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A high-angle view of Enbridge and Gibson Energy petroleum storage tanks and pipelines at the Canadian energy storage and pipeline transportation hub in Hardisty, Alberta on Sept. 11, 2018.Bayne Stanley/The Canadian Press

Former Bank of Canada governor Mark Carney says the private finance sector will play a crucial role in helping countries – including Canada – hit their goal of net-zero greenhouse gas emissions by 2050.

Mr. Carney, the United Nations Special Envoy for Climate Action and Finance, says companies such as BP PLC and Royal Dutch Shell PLC are already weighing which fuel sources to focus on now, and which ones will factor heavily into the future as countries transition toward cleaner energy to meet climate-change targets.

“Canada is an energy superpower," Mr. Carney told media recently. "It is an energy superpower because it is oil and gas, it is hydro, it is hydrogen and it is carbon capture and storage and nuclear and beyond.” He added that the country must establish a framework of how to best develop its fuels according to their carbon footprint and competitiveness.

Canada, like more than 120 other countries, is aiming for net-zero emissions by 2050. Speaking to media before his address to the Green Horizon Summit on Monday, Mr. Carney said banks, insurers and investors will be key to meeting that target.

The summit is a gathering of chief executive officers, policy makers and governments focused on finding the financial innovation necessary to hit climate targets. Its work will play into discussions at next year’s COP26 conference in Glasgow, a gathering about climate change and plans to tackle it.

Many banks, investors and lenders already track companies to see if – and how – they are addressing climate change by asking about net-zero strategies, aggregating the data and making capital allocation judgments accordingly, Mr. Carney said. He gave as an example the Net Zero Asset Owner Alliance, a group of 30 institutional investors that oversee $5-trillion in assets with explicit objectives of reducing carbon footprints.

Climate change risks have already resulted in “big write-offs" of assets by major oil companies, Mr. Carney said, “not just because the oil price is low today, but because they expect the economics of high-carbon energy to be much less attractive in the future.

“There is definitely increasing differentiation between different fuels, different energy," he said. “People are being rewarded if they are seen to be addressing the transition.”

The result hasn’t been great news for the Alberta oil patch. European financial institutions, including Deutsche Bank and Zurich Insurance Group Ltd., have pulled back from Canada’s energy sector, and Norway’s US$1-trillion sovereign wealth fund earlier this year excluded Canadian Natural Resources Ltd., Cenovus Energy Inc., Suncor Energy and Imperial Oil Ltd. from its portfolio over “unacceptable greenhouse gas emissions.”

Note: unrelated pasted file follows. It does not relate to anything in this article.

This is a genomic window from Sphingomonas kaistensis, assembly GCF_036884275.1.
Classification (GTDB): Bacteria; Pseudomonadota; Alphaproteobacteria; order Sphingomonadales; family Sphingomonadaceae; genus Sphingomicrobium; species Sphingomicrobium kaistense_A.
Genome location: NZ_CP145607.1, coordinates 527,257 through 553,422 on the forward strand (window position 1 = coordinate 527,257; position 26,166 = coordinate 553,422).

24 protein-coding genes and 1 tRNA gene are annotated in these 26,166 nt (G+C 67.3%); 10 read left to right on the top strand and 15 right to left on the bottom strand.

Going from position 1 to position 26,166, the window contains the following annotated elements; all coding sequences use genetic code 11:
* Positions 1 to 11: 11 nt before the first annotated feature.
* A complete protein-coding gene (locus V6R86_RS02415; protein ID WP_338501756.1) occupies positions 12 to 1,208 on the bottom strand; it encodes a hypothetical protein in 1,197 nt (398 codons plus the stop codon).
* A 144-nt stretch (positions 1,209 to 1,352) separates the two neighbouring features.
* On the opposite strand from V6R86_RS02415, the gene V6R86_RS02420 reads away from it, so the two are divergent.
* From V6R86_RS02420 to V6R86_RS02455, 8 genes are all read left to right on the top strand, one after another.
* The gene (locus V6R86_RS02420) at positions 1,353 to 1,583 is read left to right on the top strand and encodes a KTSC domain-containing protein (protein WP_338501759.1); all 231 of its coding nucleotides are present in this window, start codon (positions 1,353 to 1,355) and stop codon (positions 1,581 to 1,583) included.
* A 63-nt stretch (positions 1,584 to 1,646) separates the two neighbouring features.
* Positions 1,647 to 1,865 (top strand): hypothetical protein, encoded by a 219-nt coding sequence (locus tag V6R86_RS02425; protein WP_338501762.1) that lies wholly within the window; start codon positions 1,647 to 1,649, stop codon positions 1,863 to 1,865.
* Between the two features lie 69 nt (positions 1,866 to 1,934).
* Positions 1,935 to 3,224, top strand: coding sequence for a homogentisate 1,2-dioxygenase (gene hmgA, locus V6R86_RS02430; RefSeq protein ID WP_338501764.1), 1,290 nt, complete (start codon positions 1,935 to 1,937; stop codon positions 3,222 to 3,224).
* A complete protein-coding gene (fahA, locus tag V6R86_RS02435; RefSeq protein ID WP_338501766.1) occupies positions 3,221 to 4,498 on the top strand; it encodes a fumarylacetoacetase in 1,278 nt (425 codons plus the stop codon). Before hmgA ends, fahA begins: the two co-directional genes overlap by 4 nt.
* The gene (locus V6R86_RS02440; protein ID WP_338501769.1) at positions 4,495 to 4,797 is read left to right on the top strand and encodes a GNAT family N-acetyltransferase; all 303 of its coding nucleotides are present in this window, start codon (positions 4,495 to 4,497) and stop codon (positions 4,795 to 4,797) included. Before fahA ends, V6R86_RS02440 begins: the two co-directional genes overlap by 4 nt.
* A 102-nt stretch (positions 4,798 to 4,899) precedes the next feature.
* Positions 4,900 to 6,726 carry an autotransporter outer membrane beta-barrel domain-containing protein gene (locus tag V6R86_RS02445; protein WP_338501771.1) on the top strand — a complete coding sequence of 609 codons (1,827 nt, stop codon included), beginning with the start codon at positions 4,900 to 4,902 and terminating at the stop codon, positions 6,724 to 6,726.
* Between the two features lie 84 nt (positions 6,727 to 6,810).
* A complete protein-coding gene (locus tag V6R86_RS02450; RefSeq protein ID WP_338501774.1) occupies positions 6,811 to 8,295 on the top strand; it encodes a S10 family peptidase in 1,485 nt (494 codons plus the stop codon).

Many Canadian companies already have emissions-reduction targets. On Friday, Enbridge Inc. announced its goal to reach net-zero greenhouse gas emissions by 2050, with an interim target for reductions of 35 per cent by 2030. It is also linking progress on its environmental, social and governance goals to employee and executive compensation.

Alberta Premier Jason Kenney and Environment Minister Jason Nixon have dismissed the idea of developing a net-zero target for the oil-producing province, pointing to plans like that of Enbridge as evidence companies are already moving to address climate change.

Still, Mr. Carney said, “it’s hard to see a credible medium-term economic strategy and advanced economy that does not have sustainability at the core of it.

“It just is where the money is, where the opportunity is. That holds for Canada and holds for the U.K. and it will hold for the U.S.,” he said.

He said he also believes the sector must ensure every decision takes climate change into account. Just as a bank assesses a company’s credit and business outlook before approving a loan, Mr. Carney said, it should also consider the company’s risks or opportunities in the transition to net-zero emissions.

To that end, Mr. Carney will unveil a fiscal framework at the summit on Monday to help guide the private finance sector to support the global economic pivot needed to reach net-zero.

Mr. Carney’s framework focuses on four key areas: Improving the quantity, quality and comparability of climate-related reporting; ensuring the financial sector can measure and manage climate-related financial risks; helping investors identify the opportunities in the transition to net-zero and report how their own portfolios are aligned for the transition; and increasing private financial flows to emerging and developing economies.

Despite major progress in recent years, the framework says, “more is required to build the right frameworks for the private sector to do what it does best: allocate capital to manage risks and seize opportunities.”

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